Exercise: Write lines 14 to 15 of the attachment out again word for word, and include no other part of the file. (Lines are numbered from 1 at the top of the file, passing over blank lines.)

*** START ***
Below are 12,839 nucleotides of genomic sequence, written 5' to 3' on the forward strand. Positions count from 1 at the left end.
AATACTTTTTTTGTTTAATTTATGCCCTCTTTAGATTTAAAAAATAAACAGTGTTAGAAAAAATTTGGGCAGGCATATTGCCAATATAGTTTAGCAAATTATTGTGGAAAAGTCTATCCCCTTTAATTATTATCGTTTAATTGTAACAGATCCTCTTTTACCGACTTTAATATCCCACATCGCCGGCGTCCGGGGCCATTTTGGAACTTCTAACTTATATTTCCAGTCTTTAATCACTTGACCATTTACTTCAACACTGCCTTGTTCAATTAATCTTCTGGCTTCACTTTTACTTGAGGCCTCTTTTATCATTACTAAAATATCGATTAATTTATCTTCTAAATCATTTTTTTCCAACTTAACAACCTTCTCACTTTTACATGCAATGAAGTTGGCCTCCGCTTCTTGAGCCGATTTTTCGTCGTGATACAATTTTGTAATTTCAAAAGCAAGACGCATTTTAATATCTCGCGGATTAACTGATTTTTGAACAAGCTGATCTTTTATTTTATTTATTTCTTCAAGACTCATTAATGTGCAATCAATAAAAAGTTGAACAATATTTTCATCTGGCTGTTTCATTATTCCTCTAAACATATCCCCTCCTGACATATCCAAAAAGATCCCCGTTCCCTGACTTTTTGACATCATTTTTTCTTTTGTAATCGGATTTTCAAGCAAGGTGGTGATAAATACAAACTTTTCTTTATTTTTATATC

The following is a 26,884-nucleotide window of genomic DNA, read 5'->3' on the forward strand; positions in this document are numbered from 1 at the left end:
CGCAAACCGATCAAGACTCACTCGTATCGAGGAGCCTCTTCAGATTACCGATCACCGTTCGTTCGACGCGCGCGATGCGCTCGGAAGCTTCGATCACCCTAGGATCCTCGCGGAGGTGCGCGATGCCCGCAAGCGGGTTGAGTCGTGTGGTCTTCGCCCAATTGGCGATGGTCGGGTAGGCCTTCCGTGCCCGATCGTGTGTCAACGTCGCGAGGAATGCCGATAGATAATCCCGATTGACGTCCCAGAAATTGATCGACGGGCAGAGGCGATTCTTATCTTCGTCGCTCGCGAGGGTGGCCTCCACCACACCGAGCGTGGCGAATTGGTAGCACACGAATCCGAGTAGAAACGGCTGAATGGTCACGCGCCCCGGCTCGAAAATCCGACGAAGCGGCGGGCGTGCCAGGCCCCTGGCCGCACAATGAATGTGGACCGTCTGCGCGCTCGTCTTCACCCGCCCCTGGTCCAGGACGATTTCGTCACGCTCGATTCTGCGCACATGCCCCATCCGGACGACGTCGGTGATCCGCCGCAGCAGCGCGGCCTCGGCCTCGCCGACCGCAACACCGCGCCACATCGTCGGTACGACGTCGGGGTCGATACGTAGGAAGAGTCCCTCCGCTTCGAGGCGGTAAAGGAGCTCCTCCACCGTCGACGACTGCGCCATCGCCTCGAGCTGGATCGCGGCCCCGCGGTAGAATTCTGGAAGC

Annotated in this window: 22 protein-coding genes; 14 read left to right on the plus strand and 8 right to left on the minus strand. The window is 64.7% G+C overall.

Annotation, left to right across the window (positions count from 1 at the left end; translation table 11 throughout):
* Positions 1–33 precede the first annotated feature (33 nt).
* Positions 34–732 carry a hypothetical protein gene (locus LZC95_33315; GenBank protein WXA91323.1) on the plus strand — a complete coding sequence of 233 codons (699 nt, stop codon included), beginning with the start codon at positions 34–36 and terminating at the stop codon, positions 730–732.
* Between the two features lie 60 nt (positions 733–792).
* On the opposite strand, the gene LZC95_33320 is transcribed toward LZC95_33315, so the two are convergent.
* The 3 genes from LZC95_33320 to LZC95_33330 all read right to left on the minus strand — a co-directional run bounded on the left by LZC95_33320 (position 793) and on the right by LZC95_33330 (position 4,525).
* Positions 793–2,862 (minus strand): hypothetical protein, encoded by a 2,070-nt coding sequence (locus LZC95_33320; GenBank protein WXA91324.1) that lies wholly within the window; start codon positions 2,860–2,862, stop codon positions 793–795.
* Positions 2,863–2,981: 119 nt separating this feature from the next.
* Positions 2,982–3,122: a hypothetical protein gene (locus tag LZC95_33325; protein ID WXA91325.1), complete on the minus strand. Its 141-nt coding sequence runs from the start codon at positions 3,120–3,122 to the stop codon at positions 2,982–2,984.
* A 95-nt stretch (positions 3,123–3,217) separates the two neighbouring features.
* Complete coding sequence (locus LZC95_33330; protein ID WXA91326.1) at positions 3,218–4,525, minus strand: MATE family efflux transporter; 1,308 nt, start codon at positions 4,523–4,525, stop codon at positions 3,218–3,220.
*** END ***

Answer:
* Positions 2,982–3,122: a hypothetical protein gene (locus tag LZC95_33325; protein ID WXA91325.1), complete on the minus strand. Its 141-nt coding sequence runs from the start codon at positions 3,120–3,122 to the stop codon at positions 2,982–2,984.
* A 95-nt stretch (positions 3,123–3,217) separates the two neighbouring features.